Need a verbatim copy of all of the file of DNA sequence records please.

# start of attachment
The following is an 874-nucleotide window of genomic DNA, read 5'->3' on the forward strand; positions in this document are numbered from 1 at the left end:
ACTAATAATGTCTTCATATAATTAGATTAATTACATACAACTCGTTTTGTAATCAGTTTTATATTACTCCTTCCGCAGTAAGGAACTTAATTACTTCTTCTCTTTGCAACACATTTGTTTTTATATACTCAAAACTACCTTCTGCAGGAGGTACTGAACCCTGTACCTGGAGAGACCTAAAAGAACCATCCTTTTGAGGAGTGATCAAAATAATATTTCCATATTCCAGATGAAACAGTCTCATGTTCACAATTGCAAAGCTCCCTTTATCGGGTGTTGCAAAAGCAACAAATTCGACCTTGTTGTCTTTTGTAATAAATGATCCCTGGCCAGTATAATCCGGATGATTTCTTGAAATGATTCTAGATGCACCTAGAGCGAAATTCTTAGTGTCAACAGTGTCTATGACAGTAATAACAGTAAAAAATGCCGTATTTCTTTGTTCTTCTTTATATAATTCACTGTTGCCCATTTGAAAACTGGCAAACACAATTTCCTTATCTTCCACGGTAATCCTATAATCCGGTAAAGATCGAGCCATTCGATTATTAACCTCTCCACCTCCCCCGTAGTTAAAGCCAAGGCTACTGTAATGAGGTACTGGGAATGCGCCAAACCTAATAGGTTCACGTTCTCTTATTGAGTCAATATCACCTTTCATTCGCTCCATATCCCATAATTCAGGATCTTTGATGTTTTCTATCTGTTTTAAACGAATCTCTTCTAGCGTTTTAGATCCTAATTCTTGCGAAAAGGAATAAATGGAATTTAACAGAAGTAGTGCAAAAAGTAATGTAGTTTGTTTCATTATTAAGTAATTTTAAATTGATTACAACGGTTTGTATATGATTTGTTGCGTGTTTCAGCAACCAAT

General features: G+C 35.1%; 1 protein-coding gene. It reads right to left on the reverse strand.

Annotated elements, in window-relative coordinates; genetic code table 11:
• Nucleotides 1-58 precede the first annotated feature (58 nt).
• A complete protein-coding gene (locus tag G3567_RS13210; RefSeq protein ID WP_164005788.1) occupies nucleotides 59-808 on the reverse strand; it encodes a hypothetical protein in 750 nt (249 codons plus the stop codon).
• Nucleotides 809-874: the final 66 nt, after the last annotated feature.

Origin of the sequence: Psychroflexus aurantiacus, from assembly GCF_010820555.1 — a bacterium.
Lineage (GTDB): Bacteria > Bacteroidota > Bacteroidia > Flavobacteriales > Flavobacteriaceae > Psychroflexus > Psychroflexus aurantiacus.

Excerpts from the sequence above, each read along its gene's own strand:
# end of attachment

The following is an 874-nucleotide window of genomic DNA, read 5'->3' on the forward strand; positions in this document are numbered from 1 at the left end:
ACTAATAATGTCTTCATATAATTAGATTAATTACATACAACTCGTTTTGTAATCAGTTTTATATTACTCCTTCCGCAGTAAGGAACTTAATTACTTCTTCTCTTTGCAACACATTTGTTTTTATATACTCAAAACTACCTTCTGCAGGAGGTACTGAACCCTGTACCTGGAGAGACCTAAAAGAACCATCCTTTTGAGGAGTGATCAAAATAATATTTCCATATTCCAGATGAAACAGTCTCATGTTCACAATTGCAAAGCTCCCTTTATCGGGTGTTGCAAAAGCAACAAATTCGACCTTGTTGTCTTTTGTAATAAATGATCCCTGGCCAGTATAATCCGGATGATTTCTTGAAATGATTCTAGATGCACCTAGAGCGAAATTCTTAGTGTCAACAGTGTCTATGACAGTAATAACAGTAAAAAATGCCGTATTTCTTTGTTCTTCTTTATATAATTCACTGTTGCCCATTTGAAAACTGGCAAACACAATTTCCTTATCTTCCACGGTAATCCTATAATCCGGTAAAGATCGAGCCATTCGATTATTAACCTCTCCACCTCCCCCGTAGTTAAAGCCAAGGCTACTGTAATGAGGTACTGGGAATGCGCCAAACCTAATAGGTTCACGTTCTCTTATTGAGTCAATATCACCTTTCATTCGCTCCATATCCCATAATTCAGGATCTTTGATGTTTTCTATCTGTTTTAAACGAATCTCTTCTAGCGTTTTAGATCCTAATTCTTGCGAAAAGGAATAAATGGAATTTAACAGAAGTAGTGCAAAAAGTAATGTAGTTTGTTTCATTATTAAGTAATTTTAAATTGATTACAACGGTTTGTATATGATTTGTTGCGTGTTTCAGCAACCAAT

General features: G+C 35.1%; 1 protein-coding gene. It reads right to left on the reverse strand.

Annotated elements, in window-relative coordinates; genetic code table 11:
• Nucleotides 1-58 precede the first annotated feature (58 nt).
• A complete protein-coding gene (locus tag G3567_RS13210; RefSeq protein ID WP_164005788.1) occupies nucleotides 59-808 on the reverse strand; it encodes a hypothetical protein in 750 nt (249 codons plus the stop codon).
• Nucleotides 809-874: the final 66 nt, after the last annotated feature.

Origin of the sequence: Psychroflexus aurantiacus, from assembly GCF_010820555.1 — a bacterium.
Lineage (GTDB): Bacteria > Bacteroidota > Bacteroidia > Flavobacteriales > Flavobacteriaceae > Psychroflexus > Psychroflexus aurantiacus.

Excerpts from the sequence above, each read along its gene's own strand: